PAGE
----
Leadership styles and their influence on organizational commitment and intentions to stay in an organization

by Johnson, Dorica Lynn, D.B.A., CAPELLA UNIVERSITY, 2015, 102 pages; 3733487

Abstract:

People are an organization’s most valuable asset and, therefore, can be a competitive advantage for any organization. This study was designed to determine whether a relationship exists between a call center employees’ perception of their manager’s leadership style, their level of organizational commitment, and their turnover intentions. Pearson chi-square testing was used to analyze this relationship. The survey instruments used to collect data were a combination of 3 existing validated instruments, including a short demographic section. The instruments used in the study are Bass’s Multifactor Leadership Questionnaire 5x Short Form, Meyer and Allen’s Three-Component Model of Employee Commitment Questionnaire, and the Michigan Organizational Assessment Questionnaire. These questionnaires were administered by a contracted commercial survey company. Statistical analysis found no significant relationship between leadership style and organizational commitment. The study also found no significant relationship between leadership style and turnover intentions. However, the study did find a relationship between leadership style, organizational commitment, and turnover intentions collectively. Further analysis was conducted to determine the relationship between organizational commitment and turnover intentions; the results found a strong relationship does exist. This would confirm the relationship found between leadership style, organizational commitment and turnover intentions collectively.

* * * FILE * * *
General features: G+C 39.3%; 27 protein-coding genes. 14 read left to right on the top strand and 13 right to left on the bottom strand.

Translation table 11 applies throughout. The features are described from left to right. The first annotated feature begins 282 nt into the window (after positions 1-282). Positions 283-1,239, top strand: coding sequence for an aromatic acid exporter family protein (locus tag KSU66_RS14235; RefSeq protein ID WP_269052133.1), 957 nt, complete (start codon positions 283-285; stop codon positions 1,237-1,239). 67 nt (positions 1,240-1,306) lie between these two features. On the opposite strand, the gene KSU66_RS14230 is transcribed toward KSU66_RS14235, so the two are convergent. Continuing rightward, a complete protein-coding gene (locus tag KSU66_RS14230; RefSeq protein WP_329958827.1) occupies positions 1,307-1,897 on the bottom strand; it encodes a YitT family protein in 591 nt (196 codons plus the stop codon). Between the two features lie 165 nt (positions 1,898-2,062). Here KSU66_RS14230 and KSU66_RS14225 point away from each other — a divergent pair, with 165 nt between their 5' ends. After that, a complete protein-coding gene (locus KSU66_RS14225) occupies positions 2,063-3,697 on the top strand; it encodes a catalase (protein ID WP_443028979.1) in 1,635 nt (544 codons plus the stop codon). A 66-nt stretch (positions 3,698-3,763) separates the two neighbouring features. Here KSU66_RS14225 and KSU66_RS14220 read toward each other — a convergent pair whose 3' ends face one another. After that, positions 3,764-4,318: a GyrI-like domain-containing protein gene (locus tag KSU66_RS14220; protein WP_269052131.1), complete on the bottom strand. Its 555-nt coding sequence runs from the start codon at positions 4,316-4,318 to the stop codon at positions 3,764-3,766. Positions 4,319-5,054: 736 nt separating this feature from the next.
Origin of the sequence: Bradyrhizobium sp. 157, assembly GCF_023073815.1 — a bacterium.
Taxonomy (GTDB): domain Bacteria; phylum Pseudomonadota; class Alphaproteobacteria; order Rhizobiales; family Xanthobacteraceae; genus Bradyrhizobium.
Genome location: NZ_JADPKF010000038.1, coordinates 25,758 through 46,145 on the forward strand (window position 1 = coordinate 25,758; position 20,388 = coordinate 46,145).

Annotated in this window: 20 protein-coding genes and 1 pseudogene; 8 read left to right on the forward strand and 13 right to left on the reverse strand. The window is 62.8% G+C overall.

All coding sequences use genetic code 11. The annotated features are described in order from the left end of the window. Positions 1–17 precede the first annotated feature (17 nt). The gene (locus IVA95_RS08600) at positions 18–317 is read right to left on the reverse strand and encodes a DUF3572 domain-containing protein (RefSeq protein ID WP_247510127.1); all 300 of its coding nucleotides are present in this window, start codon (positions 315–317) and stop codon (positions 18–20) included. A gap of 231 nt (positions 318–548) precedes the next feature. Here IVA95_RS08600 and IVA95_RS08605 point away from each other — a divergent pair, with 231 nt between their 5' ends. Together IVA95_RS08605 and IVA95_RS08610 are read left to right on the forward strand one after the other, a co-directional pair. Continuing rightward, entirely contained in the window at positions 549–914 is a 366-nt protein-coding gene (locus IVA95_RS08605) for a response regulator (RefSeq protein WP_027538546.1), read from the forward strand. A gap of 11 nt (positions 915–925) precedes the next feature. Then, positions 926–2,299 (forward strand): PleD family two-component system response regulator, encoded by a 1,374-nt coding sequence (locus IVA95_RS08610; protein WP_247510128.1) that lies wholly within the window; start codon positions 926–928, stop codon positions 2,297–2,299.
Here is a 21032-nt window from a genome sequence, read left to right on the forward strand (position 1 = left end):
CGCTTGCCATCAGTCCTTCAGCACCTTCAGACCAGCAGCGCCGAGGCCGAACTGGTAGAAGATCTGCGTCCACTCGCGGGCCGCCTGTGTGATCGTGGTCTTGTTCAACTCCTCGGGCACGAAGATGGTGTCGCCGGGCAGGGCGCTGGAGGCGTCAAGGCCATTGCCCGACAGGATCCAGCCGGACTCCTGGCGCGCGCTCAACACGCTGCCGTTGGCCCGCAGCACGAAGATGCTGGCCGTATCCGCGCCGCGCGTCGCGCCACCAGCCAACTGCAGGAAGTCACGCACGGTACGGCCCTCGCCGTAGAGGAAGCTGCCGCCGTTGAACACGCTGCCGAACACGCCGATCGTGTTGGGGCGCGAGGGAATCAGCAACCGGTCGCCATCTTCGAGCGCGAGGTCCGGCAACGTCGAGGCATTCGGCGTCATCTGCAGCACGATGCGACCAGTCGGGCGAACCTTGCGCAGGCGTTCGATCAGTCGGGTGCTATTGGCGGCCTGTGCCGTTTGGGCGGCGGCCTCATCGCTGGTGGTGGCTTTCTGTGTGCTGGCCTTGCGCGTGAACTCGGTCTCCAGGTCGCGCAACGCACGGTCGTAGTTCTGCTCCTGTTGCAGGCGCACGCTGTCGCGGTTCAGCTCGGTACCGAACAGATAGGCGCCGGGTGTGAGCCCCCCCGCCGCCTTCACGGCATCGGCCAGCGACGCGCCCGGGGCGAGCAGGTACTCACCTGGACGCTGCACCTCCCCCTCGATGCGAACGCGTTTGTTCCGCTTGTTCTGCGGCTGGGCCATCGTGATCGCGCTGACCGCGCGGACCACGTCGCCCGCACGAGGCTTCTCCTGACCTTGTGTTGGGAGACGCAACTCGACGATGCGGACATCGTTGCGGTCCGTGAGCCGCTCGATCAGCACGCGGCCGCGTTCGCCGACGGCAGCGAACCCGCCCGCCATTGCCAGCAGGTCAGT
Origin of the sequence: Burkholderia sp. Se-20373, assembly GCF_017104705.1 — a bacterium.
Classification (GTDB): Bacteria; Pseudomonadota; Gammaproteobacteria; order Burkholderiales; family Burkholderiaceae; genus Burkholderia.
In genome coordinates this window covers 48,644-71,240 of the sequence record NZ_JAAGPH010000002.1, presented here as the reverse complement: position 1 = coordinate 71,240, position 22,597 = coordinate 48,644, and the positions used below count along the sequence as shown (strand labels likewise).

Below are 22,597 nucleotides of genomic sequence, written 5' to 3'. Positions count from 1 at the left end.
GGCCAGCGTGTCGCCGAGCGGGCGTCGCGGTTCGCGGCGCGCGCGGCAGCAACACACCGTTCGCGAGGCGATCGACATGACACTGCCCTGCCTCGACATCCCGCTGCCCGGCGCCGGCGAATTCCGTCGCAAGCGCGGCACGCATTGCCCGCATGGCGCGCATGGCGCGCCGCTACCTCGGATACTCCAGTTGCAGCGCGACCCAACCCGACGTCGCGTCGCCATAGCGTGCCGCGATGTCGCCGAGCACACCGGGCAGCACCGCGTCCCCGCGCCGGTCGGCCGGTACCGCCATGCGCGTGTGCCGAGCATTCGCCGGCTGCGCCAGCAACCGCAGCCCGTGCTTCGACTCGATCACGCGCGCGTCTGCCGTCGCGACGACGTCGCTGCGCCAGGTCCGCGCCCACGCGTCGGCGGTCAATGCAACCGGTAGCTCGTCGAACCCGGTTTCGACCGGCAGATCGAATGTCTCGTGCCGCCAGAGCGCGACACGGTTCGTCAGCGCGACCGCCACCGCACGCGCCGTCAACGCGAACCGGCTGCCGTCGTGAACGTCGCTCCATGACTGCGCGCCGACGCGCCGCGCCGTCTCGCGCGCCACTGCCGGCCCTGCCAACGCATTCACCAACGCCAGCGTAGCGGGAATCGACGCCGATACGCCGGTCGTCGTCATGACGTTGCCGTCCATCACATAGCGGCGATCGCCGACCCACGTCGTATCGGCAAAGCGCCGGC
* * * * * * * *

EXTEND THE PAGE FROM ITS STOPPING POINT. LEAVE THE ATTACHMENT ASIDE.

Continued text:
AdviserEdward Mason
SchoolCAPELLA UNIVERSITY
Source TypeDissertation
SubjectsBusiness administration; Management; Organizational behavior
Publication Number3733487

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